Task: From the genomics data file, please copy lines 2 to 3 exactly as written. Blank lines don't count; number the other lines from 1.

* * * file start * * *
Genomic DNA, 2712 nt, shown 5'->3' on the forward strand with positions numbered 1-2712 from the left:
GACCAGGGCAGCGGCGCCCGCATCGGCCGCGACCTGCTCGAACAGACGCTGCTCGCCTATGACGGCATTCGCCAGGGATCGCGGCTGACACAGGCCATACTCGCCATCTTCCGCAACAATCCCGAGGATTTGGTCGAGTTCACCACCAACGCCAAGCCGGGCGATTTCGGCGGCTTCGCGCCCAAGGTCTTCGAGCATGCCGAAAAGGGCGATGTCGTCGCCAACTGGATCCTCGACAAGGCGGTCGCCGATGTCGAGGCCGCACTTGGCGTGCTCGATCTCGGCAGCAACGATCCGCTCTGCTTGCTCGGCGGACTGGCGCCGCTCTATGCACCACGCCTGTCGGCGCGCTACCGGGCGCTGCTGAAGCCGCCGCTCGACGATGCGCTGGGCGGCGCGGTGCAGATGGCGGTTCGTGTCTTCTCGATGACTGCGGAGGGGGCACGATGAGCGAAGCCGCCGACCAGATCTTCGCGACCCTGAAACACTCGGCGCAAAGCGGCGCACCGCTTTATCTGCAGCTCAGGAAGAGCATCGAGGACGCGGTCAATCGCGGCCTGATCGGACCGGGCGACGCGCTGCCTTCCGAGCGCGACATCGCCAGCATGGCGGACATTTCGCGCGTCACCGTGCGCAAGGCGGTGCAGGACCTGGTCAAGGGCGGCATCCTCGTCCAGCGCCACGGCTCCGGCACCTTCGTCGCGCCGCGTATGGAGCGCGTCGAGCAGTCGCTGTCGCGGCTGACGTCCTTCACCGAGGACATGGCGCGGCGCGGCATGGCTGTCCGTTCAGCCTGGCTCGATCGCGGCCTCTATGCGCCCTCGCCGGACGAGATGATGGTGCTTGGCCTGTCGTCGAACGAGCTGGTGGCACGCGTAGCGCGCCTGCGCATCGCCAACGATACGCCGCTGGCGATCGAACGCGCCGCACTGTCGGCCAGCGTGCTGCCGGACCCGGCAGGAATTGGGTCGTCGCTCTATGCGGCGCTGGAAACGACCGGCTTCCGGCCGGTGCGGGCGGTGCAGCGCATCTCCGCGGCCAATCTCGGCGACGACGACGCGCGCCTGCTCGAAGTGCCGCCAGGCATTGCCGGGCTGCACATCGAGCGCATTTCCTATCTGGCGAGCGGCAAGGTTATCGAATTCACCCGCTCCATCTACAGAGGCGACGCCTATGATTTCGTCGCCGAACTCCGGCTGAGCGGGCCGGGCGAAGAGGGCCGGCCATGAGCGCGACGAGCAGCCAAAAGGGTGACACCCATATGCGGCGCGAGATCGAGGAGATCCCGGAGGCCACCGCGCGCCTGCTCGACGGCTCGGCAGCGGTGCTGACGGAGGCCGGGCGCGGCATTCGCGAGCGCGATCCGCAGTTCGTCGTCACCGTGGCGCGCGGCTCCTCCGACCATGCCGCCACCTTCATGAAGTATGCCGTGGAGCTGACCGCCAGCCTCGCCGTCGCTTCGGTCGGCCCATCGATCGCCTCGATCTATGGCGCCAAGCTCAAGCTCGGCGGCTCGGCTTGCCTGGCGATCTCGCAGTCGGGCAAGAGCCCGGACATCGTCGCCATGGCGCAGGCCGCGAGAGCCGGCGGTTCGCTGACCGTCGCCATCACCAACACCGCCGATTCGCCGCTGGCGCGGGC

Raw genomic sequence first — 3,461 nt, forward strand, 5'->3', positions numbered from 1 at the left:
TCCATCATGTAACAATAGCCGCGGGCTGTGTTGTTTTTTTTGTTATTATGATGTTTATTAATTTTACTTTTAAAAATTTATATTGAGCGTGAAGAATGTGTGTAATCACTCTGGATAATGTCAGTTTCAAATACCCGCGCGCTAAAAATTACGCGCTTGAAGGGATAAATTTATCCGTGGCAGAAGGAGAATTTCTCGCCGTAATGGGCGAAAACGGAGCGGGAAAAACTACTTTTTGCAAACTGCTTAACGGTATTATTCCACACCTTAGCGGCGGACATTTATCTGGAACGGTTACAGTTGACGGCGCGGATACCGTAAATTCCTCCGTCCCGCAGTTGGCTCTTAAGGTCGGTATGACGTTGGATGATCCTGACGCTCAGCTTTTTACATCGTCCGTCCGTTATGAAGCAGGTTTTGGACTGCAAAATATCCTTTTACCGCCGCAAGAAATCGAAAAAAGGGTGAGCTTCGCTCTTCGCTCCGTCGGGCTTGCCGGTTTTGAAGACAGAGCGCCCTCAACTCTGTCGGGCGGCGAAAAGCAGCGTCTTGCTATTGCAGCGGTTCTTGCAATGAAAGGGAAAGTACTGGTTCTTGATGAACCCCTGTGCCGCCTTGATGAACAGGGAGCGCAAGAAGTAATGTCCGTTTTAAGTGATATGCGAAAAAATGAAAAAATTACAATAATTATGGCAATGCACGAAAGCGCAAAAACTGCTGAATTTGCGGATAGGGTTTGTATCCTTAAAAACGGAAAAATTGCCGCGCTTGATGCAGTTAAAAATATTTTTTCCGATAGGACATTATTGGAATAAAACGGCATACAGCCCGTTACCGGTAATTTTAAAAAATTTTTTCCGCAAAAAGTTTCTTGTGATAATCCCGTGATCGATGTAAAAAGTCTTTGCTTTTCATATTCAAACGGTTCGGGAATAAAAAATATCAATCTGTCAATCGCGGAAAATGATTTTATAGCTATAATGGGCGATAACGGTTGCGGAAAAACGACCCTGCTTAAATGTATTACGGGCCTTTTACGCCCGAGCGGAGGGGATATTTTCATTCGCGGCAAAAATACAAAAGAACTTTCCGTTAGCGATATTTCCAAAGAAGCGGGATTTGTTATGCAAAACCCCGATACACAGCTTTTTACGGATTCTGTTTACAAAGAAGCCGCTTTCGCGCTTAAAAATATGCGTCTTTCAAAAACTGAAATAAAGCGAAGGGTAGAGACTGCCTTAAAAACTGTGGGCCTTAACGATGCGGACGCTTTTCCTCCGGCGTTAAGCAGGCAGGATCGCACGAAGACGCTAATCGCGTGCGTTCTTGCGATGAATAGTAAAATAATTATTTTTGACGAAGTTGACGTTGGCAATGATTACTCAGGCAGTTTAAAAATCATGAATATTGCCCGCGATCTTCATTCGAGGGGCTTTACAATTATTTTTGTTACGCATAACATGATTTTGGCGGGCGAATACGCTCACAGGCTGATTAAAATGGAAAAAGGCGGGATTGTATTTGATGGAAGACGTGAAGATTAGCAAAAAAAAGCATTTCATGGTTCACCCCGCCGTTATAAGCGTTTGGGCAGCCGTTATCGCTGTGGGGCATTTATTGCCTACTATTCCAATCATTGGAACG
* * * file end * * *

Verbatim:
GACCAGGGCAGCGGCGCCCGCATCGGCCGCGACCTGCTCGAACAGACGCTGCTCGCCTATGACGGCATTCGCCAGGGATCGCGGCTGACACAGGCCATACTCGCCATCTTCCGCAACAATCCCGAGGATTTGGTCGAGTTCACCACCAACGCCAAGCCGGGCGATTTCGGCGGCTTCGCGCCCAAGGTCTTCGAGCATGCCGAAAAGGGCGATGTCGTCGCCAACTGGATCCTCGACAAGGCGGTCGCCGATGTCGAGGCCGCACTTGGCGTGCTCGATCTCGGCAGCAACGATCCGCTCTGCTTGCTCGGCGGACTGGCGCCGCTCTATGCACCACGCCTGTCGGCGCGCTACCGGGCGCTGCTGAAGCCGCCGCTCGACGATGCGCTGGGCGGCGCGGTGCAGATGGCGGTTCGTGTCTTCTCGATGACTGCGGAGGGGGCACGATGAGCGAAGCCGCCGACCAGATCTTCGCGACCCTGAAACACTCGGCGCAAAGCGGCGCACCGCTTTATCTGCAGCTCAGGAAGAGCATCGAGGACGCGGTCAATCGCGGCCTGATCGGACCGGGCGACGCGCTGCCTTCCGAGCGCGACATCGCCAGCATGGCGGACATTTCGCGCGTCACCGTGCGCAAGGCGGTGCAGGACCTGGTCAAGGGCGGCATCCTCGTCCAGCGCCACGGCTCCGGCACCTTCGTCGCGCCGCGTATGGAGCGCGTCGAGCAGTCGCTGTCGCGGCTGACGTCCTTCACCGAGGACATGGCGCGGCGCGGCATGGCTGTCCGTTCAGCCTGGCTCGATCGCGGCCTCTATGCGCCCTCGCCGGACGAGATGATGGTGCTTGGCCTGTCGTCGAACGAGCTGGTGGCACGCGTAGCGCGCCTGCGCATCGCCAACGATACGCCGCTGGCGATCGAACGCGCCGCACTGTCGGCCAGCGTGCTGCCGGACCCGGCAGGAATTGGGTCGTCGCTCTATGCGGCGCTGGAAACGACCGGCTTCCGGCCGGTGCGGGCGGTGCAGCGCATCTCCGCGGCCAATCTCGGCGACGACGACGCGCGCCTGCTCGAAGTGCCGCCAGGCATTGCCGGGCTGCACATCGAGCGCATTTCCTATCTGGCGAGCGGCAAGGTTATCGAATTCACCCGCTCCATCTACAGAGGCGACGCCTATGATTTCGTCGCCGAACTCCGGCTGAGCGGGCCGGGCGAAGAGGGCCGGCCATGAGCGCGACGAGCAGCCAAAAGGGTGACACCCATATGCGGCGCGAGATCGAGGAGATCCCGGAGGCCACCGCGCGCCTGCTCGACGGCTCGGCAGCGGTGCTGACGGAGGCCGGGCGCGGCATTCGCGAGCGCGATCCGCAGTTCGTCGTCACCGTGGCGCGCGGCTCCTCCGACCATGCCGCCACCTTCATGAAGTATGCCGTGGAGCTGACCGCCAGCCTCGCCGTCGCTTCGGTCGGCCCATCGATCGCCTCGATCTATGGCGCCAAGCTCAAGCTCGGCGGCTCGGCTTGCCTGGCGATCTCGCAGTCGGGCAAGAGCCCGGACATCGTCGCCATGGCGCAGGCCGCGAGAGCCGGCGGTTCGCTGACCGTCGCCATCACCAACACCGCCGATTCGCCGCTGGCGCGGGC

Raw genomic sequence first — 3,461 nt, forward strand, 5'->3', positions numbered from 1 at the left: